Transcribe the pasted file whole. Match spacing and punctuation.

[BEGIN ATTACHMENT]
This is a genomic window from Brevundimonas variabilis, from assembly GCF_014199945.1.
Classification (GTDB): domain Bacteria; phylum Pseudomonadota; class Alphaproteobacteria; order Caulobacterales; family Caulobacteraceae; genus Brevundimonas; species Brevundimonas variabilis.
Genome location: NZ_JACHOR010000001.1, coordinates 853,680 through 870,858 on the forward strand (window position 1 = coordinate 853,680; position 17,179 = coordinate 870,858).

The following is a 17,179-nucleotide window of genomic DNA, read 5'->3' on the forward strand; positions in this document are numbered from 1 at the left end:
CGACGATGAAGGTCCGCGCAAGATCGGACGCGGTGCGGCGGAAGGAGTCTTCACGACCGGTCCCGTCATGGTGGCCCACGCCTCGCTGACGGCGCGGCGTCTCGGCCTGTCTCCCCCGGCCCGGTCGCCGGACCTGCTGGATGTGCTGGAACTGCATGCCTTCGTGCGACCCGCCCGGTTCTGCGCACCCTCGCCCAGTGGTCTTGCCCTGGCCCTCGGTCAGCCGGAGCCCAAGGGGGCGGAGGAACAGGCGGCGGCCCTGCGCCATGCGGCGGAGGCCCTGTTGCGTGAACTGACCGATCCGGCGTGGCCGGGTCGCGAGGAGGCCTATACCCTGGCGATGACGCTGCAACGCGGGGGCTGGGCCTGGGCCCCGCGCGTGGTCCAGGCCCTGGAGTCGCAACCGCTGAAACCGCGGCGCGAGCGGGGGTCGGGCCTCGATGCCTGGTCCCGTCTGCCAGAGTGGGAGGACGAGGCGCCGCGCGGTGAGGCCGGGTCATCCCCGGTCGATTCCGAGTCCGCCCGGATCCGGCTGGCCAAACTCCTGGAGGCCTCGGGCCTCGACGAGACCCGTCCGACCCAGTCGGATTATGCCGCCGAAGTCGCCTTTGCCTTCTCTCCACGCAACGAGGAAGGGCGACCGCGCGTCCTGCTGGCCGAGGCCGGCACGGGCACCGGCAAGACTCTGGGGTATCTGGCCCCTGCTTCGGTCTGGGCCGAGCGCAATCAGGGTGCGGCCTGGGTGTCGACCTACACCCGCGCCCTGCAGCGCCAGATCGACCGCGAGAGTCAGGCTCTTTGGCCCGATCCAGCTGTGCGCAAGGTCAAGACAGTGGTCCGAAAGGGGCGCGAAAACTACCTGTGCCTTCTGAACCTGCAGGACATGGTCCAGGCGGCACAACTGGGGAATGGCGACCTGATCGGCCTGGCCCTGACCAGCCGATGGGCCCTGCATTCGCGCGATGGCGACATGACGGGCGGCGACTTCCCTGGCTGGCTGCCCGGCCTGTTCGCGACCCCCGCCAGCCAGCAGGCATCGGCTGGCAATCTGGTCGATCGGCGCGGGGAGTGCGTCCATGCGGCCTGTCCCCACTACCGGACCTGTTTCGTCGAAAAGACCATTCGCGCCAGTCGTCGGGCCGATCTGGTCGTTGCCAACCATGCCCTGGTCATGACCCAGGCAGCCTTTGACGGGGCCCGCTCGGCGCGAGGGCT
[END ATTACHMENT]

This is a genomic window from Brevundimonas variabilis, from assembly GCF_014199945.1.
Classification (GTDB): domain Bacteria; phylum Pseudomonadota; class Alphaproteobacteria; order Caulobacterales; family Caulobacteraceae; genus Brevundimonas; species Brevundimonas variabilis.
Genome location: NZ_JACHOR010000001.1, coordinates 853,680 through 870,858 on the forward strand (window position 1 = coordinate 853,680; position 17,179 = coordinate 870,858).

The following is a 17,179-nucleotide window of genomic DNA, read 5'->3' on the forward strand; positions in this document are numbered from 1 at the left end:
CGACGATGAAGGTCCGCGCAAGATCGGACGCGGTGCGGCGGAAGGAGTCTTCACGACCGGTCCCGTCATGGTGGCCCACGCCTCGCTGACGGCGCGGCGTCTCGGCCTGTCTCCCCCGGCCCGGTCGCCGGACCTGCTGGATGTGCTGGAACTGCATGCCTTCGTGCGACCCGCCCGGTTCTGCGCACCCTCGCCCAGTGGTCTTGCCCTGGCCCTCGGTCAGCCGGAGCCCAAGGGGGCGGAGGAACAGGCGGCGGCCCTGCGCCATGCGGCGGAGGCCCTGTTGCGTGAACTGACCGATCCGGCGTGGCCGGGTCGCGAGGAGGCCTATACCCTGGCGATGACGCTGCAACGCGGGGGCTGGGCCTGGGCCCCGCGCGTGGTCCAGGCCCTGGAGTCGCAACCGCTGAAACCGCGGCGCGAGCGGGGGTCGGGCCTCGATGCCTGGTCCCGTCTGCCAGAGTGGGAGGACGAGGCGCCGCGCGGTGAGGCCGGGTCATCCCCGGTCGATTCCGAGTCCGCCCGGATCCGGCTGGCCAAACTCCTGGAGGCCTCGGGCCTCGACGAGACCCGTCCGACCCAGTCGGATTATGCCGCCGAAGTCGCCTTTGCCTTCTCTCCACGCAACGAGGAAGGGCGACCGCGCGTCCTGCTGGCCGAGGCCGGCACGGGCACCGGCAAGACTCTGGGGTATCTGGCCCCTGCTTCGGTCTGGGCCGAGCGCAATCAGGGTGCGGCCTGGGTGTCGACCTACACCCGCGCCCTGCAGCGCCAGATCGACCGCGAGAGTCAGGCTCTTTGGCCCGATCCAGCTGTGCGCAAGGTCAAGACAGTGGTCCGAAAGGGGCGCGAAAACTACCTGTGCCTTCTGAACCTGCAGGACATGGTCCAGGCGGCACAACTGGGGAATGGCGACCTGATCGGCCTGGCCCTGACCAGCCGATGGGCCCTGCATTCGCGCGATGGCGACATGACGGGCGGCGACTTCCCTGGCTGGCTGCCCGGCCTGTTCGCGACCCCCGCCAGCCAGCAGGCATCGGCTGGCAATCTGGTCGATCGGCGCGGGGAGTGCGTCCATGCGGCCTGTCCCCACTACCGGACCTGTTTCGTCGAAAAGACCATTCGCGCCAGTCGTCGGGCCGATCTGGTCGTTGCCAACCATGCCCTGGTCATGACCCAGGCAGCCTTTGACGGGGCCCGCTCGGCGCGAGGGCT